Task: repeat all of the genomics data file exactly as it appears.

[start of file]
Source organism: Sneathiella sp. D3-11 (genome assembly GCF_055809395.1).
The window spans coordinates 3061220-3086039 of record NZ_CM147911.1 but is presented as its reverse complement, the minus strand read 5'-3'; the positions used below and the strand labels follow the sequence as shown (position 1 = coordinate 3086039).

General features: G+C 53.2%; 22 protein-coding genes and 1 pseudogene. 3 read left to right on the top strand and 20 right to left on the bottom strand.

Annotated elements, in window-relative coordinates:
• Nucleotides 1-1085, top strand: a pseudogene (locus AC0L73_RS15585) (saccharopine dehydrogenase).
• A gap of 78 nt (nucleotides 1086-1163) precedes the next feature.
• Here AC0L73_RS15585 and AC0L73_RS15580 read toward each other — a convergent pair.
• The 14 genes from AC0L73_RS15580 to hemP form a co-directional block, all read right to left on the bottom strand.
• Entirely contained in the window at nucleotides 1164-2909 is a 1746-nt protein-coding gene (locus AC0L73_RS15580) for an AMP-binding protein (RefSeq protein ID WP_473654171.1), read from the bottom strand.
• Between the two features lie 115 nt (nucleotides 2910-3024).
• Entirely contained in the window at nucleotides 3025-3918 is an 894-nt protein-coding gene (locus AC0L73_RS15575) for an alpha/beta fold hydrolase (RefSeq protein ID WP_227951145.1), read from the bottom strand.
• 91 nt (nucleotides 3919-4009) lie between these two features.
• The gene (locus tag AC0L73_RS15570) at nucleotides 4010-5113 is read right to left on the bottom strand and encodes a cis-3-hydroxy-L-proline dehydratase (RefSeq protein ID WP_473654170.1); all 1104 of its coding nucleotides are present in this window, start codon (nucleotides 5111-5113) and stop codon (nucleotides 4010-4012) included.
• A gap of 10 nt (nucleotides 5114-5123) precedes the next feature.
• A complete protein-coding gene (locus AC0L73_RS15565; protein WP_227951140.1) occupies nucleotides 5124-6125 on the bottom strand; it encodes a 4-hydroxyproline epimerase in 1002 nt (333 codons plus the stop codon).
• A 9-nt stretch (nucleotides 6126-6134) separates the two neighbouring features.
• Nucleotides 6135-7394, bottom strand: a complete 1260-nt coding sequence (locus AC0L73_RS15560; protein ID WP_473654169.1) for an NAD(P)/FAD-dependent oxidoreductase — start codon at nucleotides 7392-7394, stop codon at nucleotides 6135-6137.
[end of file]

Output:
Source organism: Sneathiella sp. D3-11 (genome assembly GCF_055809395.1).
The window spans coordinates 3061220-3086039 of record NZ_CM147911.1 but is presented as its reverse complement, the minus strand read 5'-3'; the positions used below and the strand labels follow the sequence as shown (position 1 = coordinate 3086039).

General features: G+C 53.2%; 22 protein-coding genes and 1 pseudogene. 3 read left to right on the top strand and 20 right to left on the bottom strand.

Annotated elements, in window-relative coordinates:
• Nucleotides 1-1085, top strand: a pseudogene (locus AC0L73_RS15585) (saccharopine dehydrogenase).
• A gap of 78 nt (nucleotides 1086-1163) precedes the next feature.
• Here AC0L73_RS15585 and AC0L73_RS15580 read toward each other — a convergent pair.
• The 14 genes from AC0L73_RS15580 to hemP form a co-directional block, all read right to left on the bottom strand.
• Entirely contained in the window at nucleotides 1164-2909 is a 1746-nt protein-coding gene (locus AC0L73_RS15580) for an AMP-binding protein (RefSeq protein ID WP_473654171.1), read from the bottom strand.
• Between the two features lie 115 nt (nucleotides 2910-3024).
• Entirely contained in the window at nucleotides 3025-3918 is an 894-nt protein-coding gene (locus AC0L73_RS15575) for an alpha/beta fold hydrolase (RefSeq protein ID WP_227951145.1), read from the bottom strand.
• 91 nt (nucleotides 3919-4009) lie between these two features.
• The gene (locus tag AC0L73_RS15570) at nucleotides 4010-5113 is read right to left on the bottom strand and encodes a cis-3-hydroxy-L-proline dehydratase (RefSeq protein ID WP_473654170.1); all 1104 of its coding nucleotides are present in this window, start codon (nucleotides 5111-5113) and stop codon (nucleotides 4010-4012) included.
• A gap of 10 nt (nucleotides 5114-5123) precedes the next feature.
• A complete protein-coding gene (locus AC0L73_RS15565; protein WP_227951140.1) occupies nucleotides 5124-6125 on the bottom strand; it encodes a 4-hydroxyproline epimerase in 1002 nt (333 codons plus the stop codon).
• A 9-nt stretch (nucleotides 6126-6134) separates the two neighbouring features.
• Nucleotides 6135-7394, bottom strand: a complete 1260-nt coding sequence (locus AC0L73_RS15560; protein ID WP_473654169.1) for an NAD(P)/FAD-dependent oxidoreductase — start codon at nucleotides 7392-7394, stop codon at nucleotides 6135-6137.